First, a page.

Published on January 31st, 2016 | by Clint Davis
The Aviator 
Summary: Scorsese's epic look at the life of Howard Hughes looks like a million bucks but feels more than a little hokey in parts. DiCaprio gives a flawless performance that should have won him an Oscar.
R | 170 min.
Director: Martin Scorsese
Screenplay: John Logan (based on Charles Higham’s book Howard Hughes: The Secret Life)
Starring: Leonardo DiCaprio, Cate Blanchett
Studios: Warner Bros., Miramax
U.S. Box Office: $102.6 million (#22 of 2004)
Oscars Won: 5 (Best actress in a leading role; Best cinematography; Best film editing; Best art direction; Best costume design)
Leonardo DiCaprio should have won an Oscar in 2005. His first nomination in the category of best actor in a leading role was for a nuanced portrayal of troubled billionaire Howard Hughes in The Aviator. His performance is understated in a movie that is most noted for its larger-than-life stature. He turns one of modern America’s most enigmatic figures into a man we can begin to understand.
DiCaprio would lose the Oscar to Jamie Foxx, whose performance in Ray boiled down to a 2.5-hour long impression of Ray Charles. Foxx looked and sounded like Charles; he wore sunglasses and bobbed his head around while playing the piano. His performance was fine, but DiCaprio’s was the work of an emerging master. I consider it one of the great robberies in Oscars history.
The Aviator marked director Martin Scorsese’s second collaboration with DiCaprio. The first was 2002’s Gangs of New York, overall an edgier and better film than this one, but one in which DiCaprio was totally overshadowed by Daniel Day-Lewis. The pair have made five movies together in the past 14 years — not a single one has grossed less than $190 million worldwide, and every one of them have been good, sometimes great, films.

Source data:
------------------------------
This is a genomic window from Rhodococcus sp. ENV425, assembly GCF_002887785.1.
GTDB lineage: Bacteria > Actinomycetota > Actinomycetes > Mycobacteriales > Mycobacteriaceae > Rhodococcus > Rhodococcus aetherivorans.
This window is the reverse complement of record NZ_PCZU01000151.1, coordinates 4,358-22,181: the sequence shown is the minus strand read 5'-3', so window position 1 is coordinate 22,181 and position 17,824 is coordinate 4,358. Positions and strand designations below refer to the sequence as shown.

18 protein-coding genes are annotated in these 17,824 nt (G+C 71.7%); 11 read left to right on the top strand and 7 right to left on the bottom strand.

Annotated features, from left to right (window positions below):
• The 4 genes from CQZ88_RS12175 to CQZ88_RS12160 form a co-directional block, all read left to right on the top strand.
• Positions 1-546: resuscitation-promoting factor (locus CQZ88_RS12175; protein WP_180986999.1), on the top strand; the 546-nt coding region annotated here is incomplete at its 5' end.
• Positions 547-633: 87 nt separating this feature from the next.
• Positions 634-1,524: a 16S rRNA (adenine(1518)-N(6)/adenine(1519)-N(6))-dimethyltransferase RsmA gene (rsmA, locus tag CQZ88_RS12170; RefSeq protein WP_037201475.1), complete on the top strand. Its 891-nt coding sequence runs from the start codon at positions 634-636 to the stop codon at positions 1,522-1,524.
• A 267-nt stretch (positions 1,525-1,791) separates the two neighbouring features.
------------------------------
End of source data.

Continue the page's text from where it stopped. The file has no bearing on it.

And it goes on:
This film follows Hughes after he’s amassed a fortune worth about $6.2 billion in today’s currency value. He’s ridiculously rich and when we meet him as an adult in 1935, Hughes is using millions of his own dollars to finance and direct the most expensive movie ever made at that point. The Aviator follows Hughes’ trials and triumphs through the next 12 years of his life, as he creates wild innovations in aviation technology.
Hughes’ engineering brilliance, combined with his reckless creative streak are well documented in this movie. But it’s the man’s crippling obsessive-compulsive behaviors and his incapability at making authentic human connections that make The Aviator an interesting character study. Talented screenwriter John Logan (Gladiator; Scorsese’s Hugo; Showtime’s Penny Dreadful) makes Hughes a dream role for any actor by painting him as a character that is as challenging as he is endearing. Logan’s script was nominated for an Oscar.